Sally and Blanche, brought a spectrum of selections for all ages including a beautiful children's picture book, The Great Migration, by Jacob Lawrence that may be of interest to adults, as well. Why? MOMA has created an exhibit of the actual paintings of the 1950's northern migration from the south. The MOMA/Darien Library Corporate Pass - a partnership the library has with the museum, gets you into the museum for free. Ask us about it! :)
Blanche also highlighted two other books for children, Sheila Turnage's Three Times Lucky about eleven year olds turned detectives in order to save a wrongly implicated man of a local murder and Unstoppable Octobia May by Sharon Flake, a story about the influences of a community's internal racism as a girl, visiting from afar, imagines someone among them is a vampire. Blanche also introduced Christian Fiction to the group who had never heard of this genre before. The Love Letters, by Beverly Lewis and Chasing Sunsets (of the Angels Walking Series), by Karen Kingsbury provide, as Blanche said, all the "devils" of regular fiction (infidelity, power martyrs, denial, drugs, etc.) just that these books give a more "clean read" for those that care about that.
Sally highlighted Love and Other Ways of Dying, a collection of already published essays from Michael Paterniti who visited the library just last week. Considered an author's author, this awaited collection is a must read. Dave Eggers, author of The Circle and other books, stated "Paterniti is one of the best living practitioners of the art of literary journalism, able to fully elucidate and humanize the everyday and the epic." Sounds great. Also on Sally's side of the table was a "two-fer" about singer/songwriter Carol King in her memoir, A Natural Woman and Girls Like Us,by Sheila Weller featuring the lives of Joni Mitchell, Carly Simon and Carol King during the 1960's and 1970's. The Truth According to Us, by Annie Barrows, who wrote the very popular The Guernsey Literary and Potato Peel Pie Society, is a story about a Southern social debutant sent, via the 1940's Federal Writer's Project, to a small West Virginian mill town to write it's history. Sally enjoyed this book especially because one of the characters reminds her of the infamous Scout from To Kill a Mockingbird. Other books presented, Between You and Me, by Mary Norris, the queen of grammar at The New Yorker, revisits, with fun hilarity, the comma and its proper usage and The World Is Waiting For You, by Tara Grove, is a collection of commencement speeches from activists, writers and visionairies.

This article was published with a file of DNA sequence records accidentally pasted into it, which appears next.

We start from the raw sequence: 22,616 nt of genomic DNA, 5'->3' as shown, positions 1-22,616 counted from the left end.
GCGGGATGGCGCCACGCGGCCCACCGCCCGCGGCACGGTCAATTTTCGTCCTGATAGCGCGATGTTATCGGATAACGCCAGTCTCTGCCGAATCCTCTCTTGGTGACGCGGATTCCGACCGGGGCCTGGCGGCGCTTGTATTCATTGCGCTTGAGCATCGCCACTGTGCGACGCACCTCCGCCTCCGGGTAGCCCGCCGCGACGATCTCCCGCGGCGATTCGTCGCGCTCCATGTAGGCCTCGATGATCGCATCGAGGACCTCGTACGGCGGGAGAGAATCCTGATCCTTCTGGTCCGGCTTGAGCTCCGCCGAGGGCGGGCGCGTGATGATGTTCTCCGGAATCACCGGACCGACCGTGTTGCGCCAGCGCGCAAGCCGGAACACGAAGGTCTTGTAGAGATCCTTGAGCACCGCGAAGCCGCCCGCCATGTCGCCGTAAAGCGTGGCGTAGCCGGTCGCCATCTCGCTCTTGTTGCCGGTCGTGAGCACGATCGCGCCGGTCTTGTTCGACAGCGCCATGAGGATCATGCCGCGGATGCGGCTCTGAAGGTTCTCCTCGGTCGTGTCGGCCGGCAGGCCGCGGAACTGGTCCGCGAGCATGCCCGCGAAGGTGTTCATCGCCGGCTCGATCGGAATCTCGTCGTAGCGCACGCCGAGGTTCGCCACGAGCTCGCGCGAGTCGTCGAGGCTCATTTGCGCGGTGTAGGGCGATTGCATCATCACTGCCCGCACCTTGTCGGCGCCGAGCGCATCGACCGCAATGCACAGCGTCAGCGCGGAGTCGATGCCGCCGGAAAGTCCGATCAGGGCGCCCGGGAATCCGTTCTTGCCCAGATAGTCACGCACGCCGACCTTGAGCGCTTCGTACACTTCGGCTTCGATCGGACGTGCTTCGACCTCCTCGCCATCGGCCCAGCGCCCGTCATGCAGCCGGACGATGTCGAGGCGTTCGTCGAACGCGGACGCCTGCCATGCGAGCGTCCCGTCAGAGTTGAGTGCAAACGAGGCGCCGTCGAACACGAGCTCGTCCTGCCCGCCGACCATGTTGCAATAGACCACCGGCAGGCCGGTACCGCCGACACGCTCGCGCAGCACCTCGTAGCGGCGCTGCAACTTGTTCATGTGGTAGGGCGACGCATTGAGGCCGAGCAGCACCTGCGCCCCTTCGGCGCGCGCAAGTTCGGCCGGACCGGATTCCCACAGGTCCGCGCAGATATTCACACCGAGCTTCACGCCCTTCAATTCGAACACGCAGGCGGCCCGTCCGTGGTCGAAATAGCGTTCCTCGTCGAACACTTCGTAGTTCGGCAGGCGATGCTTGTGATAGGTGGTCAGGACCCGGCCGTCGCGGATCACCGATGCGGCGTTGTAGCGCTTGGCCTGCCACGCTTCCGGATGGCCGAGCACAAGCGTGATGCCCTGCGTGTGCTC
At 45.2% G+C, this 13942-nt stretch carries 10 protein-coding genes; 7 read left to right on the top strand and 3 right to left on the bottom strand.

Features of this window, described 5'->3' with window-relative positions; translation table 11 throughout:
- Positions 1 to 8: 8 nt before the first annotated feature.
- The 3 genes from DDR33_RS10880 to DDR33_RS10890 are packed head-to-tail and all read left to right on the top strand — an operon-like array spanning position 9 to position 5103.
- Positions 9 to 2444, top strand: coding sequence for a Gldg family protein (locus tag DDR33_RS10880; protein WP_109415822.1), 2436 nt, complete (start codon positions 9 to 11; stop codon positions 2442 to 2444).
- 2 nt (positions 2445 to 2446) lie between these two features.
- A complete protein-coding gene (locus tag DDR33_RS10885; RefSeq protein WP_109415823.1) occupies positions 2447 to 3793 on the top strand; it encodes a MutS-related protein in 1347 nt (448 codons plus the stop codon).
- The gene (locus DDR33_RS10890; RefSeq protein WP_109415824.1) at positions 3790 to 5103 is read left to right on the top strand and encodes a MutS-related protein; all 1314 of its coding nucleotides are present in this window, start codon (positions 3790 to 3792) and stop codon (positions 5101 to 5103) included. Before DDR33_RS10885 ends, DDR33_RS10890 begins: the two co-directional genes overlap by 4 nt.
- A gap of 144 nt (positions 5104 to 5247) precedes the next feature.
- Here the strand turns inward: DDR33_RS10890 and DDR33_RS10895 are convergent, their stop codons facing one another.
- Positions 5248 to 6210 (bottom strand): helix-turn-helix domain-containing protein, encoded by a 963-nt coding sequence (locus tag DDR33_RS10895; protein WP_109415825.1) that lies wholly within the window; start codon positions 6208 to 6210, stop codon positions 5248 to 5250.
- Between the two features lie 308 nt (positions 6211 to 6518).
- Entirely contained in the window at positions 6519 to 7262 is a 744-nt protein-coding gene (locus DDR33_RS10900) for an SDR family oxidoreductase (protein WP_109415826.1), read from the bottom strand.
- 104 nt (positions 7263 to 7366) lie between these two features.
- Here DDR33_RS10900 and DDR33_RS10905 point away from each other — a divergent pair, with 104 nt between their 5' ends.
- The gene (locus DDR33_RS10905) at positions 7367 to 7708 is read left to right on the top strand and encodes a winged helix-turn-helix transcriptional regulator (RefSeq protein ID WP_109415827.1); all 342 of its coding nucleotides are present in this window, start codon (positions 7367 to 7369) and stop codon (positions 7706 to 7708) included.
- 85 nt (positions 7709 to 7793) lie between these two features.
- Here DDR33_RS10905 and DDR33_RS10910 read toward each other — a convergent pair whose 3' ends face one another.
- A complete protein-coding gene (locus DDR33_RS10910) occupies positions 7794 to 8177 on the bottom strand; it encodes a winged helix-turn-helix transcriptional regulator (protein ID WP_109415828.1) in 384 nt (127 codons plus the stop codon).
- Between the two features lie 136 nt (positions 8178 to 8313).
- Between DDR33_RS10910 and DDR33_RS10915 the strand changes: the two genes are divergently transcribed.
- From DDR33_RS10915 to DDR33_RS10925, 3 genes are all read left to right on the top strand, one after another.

The last three titles on the list, The Witness Wore Red, Before I Go To Sleep - DVD (the book is fabulous too) and Deep Down Dark, are highly recommended suggestions from the group members themselves.
Most important! Zinio For Libraries is the new and much better app for downloading magazines through libraries. There are even a few new wonderful titles (The New Yorker and Wired to name a few). Check it out today on the Library website.
The list, it is a big one, begins below: